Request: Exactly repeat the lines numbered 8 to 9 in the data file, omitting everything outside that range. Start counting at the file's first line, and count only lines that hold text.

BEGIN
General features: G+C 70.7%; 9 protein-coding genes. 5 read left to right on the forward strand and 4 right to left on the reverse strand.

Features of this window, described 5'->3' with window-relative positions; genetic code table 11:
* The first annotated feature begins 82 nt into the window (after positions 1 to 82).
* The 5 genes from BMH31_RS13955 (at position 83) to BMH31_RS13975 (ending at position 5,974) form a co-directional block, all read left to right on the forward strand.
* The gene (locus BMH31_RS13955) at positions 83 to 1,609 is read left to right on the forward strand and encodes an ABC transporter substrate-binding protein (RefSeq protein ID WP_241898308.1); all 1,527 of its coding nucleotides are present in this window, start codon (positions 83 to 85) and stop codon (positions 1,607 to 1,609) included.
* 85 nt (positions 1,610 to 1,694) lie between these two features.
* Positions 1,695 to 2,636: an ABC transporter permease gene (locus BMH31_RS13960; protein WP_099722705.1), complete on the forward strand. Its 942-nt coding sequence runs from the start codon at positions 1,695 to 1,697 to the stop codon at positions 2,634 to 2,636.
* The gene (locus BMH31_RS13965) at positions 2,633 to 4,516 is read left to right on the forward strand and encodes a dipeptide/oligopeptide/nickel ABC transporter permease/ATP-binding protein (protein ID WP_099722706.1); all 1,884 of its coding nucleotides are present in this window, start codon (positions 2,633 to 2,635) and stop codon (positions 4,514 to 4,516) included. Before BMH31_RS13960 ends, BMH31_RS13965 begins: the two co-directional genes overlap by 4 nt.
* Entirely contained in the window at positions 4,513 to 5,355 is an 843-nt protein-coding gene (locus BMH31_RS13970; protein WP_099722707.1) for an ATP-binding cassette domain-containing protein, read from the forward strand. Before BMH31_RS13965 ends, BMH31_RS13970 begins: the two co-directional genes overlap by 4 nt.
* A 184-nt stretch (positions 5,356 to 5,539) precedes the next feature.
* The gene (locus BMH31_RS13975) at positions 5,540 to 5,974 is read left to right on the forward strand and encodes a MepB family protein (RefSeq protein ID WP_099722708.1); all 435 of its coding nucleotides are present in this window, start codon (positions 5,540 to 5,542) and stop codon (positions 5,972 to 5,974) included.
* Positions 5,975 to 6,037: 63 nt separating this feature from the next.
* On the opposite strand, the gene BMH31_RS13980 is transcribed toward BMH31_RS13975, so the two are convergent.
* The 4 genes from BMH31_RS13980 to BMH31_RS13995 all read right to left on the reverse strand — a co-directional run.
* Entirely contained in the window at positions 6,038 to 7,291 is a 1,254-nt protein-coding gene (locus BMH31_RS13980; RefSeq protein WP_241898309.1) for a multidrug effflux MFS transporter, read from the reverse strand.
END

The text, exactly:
* The gene (locus BMH31_RS13965) at positions 2,633 to 4,516 is read left to right on the forward strand and encodes a dipeptide/oligopeptide/nickel ABC transporter permease/ATP-binding protein (protein ID WP_099722706.1); all 1,884 of its coding nucleotides are present in this window, start codon (positions 2,633 to 2,635) and stop codon (positions 4,514 to 4,516) included. Before BMH31_RS13960 ends, BMH31_RS13965 begins: the two co-directional genes overlap by 4 nt.
* Entirely contained in the window at positions 4,513 to 5,355 is an 843-nt protein-coding gene (locus BMH31_RS13970; protein WP_099722707.1) for an ATP-binding cassette domain-containing protein, read from the forward strand. Before BMH31_RS13965 ends, BMH31_RS13970 begins: the two co-directional genes overlap by 4 nt.